Atlanta crimes may be work of '8 to 10' killers
Atlanta — Police here never have sanctioned the theory that a single killer is responsible for the 20 unsolved murders of black youth since, July 1979. Now, however, the local district attorney, Lewis R. Slaton, has gone further than any previous official in commenting on the number of killers that may be involved: "Eight to 10," he says.
In a Monitor interview he confirms his reported speculation that as many as half of the murders may not be related to any of the others.
Regarding those that appear related, he says: "If we solve a particular one, we might solve 6. . . 9 . . . 10 cases." Physical evidence links a number of the cases, investigators have said.
Mr. Slaton says he was "surprised" that none of the murders have been solved to date.
Atlanta Police spokeswoman Beverly Harvard says that prior to the current string of murders, the city had averaged about "six to seven" child murders a year.
But, she adds, most are solved. Says Slaton: "Our records [on past child murders] have been a little better on solutions than we are having here."
He says investigators may suspect certain individuals in some of the apparently unrelated murders among the 20. And, he adds, "I frankly have no idea of the race" of the killer or killers in the linked cases. Nor is much known about possible motives, he says.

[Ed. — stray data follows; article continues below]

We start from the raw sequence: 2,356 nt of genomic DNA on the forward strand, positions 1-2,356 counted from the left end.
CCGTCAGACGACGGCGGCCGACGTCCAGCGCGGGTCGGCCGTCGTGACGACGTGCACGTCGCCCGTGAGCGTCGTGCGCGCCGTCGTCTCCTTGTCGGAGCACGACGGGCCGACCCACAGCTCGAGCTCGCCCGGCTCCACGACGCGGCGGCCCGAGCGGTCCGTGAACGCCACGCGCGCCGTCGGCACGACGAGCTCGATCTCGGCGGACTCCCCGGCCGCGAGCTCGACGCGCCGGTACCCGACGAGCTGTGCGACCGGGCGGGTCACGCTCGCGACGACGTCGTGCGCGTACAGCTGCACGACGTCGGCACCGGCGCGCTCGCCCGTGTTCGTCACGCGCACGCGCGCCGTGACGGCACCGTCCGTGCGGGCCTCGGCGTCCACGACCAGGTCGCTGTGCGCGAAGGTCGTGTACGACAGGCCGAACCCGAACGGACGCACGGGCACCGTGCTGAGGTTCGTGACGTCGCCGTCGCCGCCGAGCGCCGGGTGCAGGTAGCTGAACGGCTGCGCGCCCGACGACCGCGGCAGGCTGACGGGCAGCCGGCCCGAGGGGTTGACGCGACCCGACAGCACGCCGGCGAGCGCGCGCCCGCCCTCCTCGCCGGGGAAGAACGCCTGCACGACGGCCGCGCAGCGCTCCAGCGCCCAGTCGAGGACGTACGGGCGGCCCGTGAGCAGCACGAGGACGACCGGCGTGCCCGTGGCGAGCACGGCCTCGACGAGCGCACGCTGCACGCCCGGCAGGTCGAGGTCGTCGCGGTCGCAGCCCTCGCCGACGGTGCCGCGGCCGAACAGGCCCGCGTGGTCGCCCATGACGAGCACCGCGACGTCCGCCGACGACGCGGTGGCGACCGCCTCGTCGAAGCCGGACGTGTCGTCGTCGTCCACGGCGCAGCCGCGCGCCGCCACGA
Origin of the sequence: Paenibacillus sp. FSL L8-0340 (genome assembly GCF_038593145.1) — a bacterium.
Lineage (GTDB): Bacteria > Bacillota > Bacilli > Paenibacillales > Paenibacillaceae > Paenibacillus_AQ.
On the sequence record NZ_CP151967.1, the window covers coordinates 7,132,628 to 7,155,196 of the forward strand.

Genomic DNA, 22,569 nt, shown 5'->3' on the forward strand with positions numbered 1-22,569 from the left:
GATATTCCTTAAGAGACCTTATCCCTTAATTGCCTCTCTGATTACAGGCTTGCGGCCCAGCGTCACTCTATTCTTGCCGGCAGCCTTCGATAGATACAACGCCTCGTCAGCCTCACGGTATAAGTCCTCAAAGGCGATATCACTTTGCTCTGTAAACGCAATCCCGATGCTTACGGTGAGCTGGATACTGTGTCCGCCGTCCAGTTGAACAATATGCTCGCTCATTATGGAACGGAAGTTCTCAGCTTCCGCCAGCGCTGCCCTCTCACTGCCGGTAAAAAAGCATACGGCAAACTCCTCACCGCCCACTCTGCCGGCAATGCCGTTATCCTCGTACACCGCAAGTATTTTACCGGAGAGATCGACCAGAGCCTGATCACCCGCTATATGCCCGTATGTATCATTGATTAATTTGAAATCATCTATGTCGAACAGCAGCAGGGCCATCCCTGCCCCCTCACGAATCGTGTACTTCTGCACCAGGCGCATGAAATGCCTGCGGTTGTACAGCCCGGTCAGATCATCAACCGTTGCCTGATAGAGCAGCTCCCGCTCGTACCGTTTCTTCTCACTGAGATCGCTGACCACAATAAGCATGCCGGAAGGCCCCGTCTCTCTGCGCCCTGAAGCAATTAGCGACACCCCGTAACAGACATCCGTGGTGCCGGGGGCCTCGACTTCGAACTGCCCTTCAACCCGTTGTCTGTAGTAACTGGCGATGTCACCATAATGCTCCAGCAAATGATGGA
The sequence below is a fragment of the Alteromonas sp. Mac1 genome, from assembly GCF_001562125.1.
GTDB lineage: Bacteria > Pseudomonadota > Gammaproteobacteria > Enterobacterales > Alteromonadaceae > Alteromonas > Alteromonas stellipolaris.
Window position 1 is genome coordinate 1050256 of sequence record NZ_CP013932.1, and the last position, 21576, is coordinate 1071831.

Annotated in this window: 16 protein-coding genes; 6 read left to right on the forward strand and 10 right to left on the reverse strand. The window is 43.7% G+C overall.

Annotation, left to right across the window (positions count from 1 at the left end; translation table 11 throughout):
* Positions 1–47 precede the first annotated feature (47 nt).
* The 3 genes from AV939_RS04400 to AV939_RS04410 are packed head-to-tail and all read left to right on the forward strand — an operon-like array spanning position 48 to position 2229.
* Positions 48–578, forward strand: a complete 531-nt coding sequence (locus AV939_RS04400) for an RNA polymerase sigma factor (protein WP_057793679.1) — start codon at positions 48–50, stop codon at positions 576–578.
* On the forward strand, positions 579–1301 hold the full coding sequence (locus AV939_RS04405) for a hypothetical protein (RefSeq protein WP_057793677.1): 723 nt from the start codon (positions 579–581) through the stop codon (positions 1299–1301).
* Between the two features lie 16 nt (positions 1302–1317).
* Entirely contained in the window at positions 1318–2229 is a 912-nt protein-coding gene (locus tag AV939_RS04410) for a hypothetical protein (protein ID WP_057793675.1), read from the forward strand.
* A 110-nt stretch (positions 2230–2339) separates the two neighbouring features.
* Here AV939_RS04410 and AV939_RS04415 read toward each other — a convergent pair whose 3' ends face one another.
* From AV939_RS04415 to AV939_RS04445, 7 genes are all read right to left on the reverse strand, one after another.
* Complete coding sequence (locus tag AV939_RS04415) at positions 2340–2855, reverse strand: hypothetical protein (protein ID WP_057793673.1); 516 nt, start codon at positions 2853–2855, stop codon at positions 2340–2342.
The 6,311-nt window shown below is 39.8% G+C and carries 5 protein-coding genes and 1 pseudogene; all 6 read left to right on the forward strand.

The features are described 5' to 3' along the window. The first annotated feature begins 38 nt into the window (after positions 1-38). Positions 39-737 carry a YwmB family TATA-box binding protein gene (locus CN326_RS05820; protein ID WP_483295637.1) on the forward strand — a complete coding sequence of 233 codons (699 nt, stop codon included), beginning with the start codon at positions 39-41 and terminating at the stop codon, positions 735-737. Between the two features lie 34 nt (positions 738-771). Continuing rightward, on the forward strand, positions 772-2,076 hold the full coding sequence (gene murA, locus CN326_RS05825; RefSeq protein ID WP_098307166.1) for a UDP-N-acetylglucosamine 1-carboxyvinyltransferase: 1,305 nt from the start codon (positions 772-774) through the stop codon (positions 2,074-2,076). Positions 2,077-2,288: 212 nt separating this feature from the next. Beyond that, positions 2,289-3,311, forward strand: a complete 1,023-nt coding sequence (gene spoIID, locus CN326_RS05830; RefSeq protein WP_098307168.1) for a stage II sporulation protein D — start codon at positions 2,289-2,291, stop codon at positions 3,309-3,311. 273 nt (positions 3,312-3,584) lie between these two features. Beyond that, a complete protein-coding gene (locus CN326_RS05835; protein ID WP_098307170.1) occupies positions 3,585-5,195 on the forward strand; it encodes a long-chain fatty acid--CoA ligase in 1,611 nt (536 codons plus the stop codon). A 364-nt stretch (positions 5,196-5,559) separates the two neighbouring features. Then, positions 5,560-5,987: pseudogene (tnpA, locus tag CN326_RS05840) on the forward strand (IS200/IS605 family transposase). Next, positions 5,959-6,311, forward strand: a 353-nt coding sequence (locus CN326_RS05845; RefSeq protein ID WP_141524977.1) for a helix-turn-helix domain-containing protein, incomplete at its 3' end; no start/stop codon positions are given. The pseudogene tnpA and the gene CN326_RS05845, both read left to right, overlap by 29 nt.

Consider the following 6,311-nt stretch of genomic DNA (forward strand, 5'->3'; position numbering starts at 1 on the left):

Of the possible killers, Slaton says, "one or two of them might be involved in a group of them [murders]."
Is the investigation adequate? District Attorney Slaton says yes. Mrs. Annie Grace Rogers, mother of one of the slain youths, says no.
"It seems strange that none of them [the killers] has been found," she says. "I don't think they [police] are doing all they can." She does not agree with Slaton's estimate on the number of killers involved, saying she believes more of the crimes are linked.
Meanwhile, more than $260,000 was raised for investigation expenses from donations and ticket sales to a benefit concert this week by Sammy Davis Jr. and Frank Sinatra. Other donations have come from groups and individually outside the state.
As a safety measure, public schools remained open for recreation programs this week during the spring break.